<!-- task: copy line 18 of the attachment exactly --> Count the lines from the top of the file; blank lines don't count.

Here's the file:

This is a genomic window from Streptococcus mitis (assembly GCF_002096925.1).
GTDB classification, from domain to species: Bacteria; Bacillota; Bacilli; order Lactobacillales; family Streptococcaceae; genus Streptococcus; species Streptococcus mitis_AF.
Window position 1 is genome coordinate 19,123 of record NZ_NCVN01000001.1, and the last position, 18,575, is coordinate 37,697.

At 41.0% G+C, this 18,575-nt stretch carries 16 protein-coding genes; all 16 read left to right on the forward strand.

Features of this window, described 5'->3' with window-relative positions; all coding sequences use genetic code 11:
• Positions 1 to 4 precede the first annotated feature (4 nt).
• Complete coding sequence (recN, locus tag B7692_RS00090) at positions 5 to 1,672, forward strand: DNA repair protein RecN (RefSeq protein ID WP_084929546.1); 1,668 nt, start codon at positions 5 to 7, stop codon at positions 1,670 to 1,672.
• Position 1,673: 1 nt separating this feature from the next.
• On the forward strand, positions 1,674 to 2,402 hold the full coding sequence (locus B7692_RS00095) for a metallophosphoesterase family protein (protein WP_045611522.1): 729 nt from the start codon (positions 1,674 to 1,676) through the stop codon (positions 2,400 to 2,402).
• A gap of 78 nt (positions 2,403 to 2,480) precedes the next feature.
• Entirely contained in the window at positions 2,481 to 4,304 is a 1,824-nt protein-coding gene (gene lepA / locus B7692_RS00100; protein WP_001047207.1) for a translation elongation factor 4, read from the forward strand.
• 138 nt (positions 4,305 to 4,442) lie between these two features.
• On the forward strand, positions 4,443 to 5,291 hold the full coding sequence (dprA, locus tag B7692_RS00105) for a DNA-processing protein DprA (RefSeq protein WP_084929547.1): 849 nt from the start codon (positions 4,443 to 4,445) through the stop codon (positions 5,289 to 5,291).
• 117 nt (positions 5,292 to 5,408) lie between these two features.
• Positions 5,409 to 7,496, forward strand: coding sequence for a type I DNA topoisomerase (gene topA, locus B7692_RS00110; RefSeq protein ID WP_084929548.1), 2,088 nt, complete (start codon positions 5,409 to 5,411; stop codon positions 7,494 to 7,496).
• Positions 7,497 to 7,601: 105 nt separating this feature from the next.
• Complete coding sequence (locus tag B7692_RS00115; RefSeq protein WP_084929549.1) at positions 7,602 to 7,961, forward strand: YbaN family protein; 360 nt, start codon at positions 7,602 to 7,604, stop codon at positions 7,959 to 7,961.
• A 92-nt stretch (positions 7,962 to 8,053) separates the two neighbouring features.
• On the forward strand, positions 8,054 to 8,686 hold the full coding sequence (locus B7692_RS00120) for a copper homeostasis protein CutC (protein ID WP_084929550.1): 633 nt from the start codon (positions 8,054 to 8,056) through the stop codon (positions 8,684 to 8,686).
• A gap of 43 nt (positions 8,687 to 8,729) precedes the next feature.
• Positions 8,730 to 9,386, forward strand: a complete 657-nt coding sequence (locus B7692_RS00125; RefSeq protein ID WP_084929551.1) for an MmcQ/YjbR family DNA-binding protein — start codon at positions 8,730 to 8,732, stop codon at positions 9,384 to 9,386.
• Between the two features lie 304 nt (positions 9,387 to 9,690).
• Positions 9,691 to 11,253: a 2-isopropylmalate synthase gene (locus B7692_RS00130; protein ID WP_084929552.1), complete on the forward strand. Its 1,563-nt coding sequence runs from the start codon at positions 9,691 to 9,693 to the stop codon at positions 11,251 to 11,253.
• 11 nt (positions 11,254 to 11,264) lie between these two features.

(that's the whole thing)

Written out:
• A 92-nt stretch (positions 7,962 to 8,053) separates the two neighbouring features.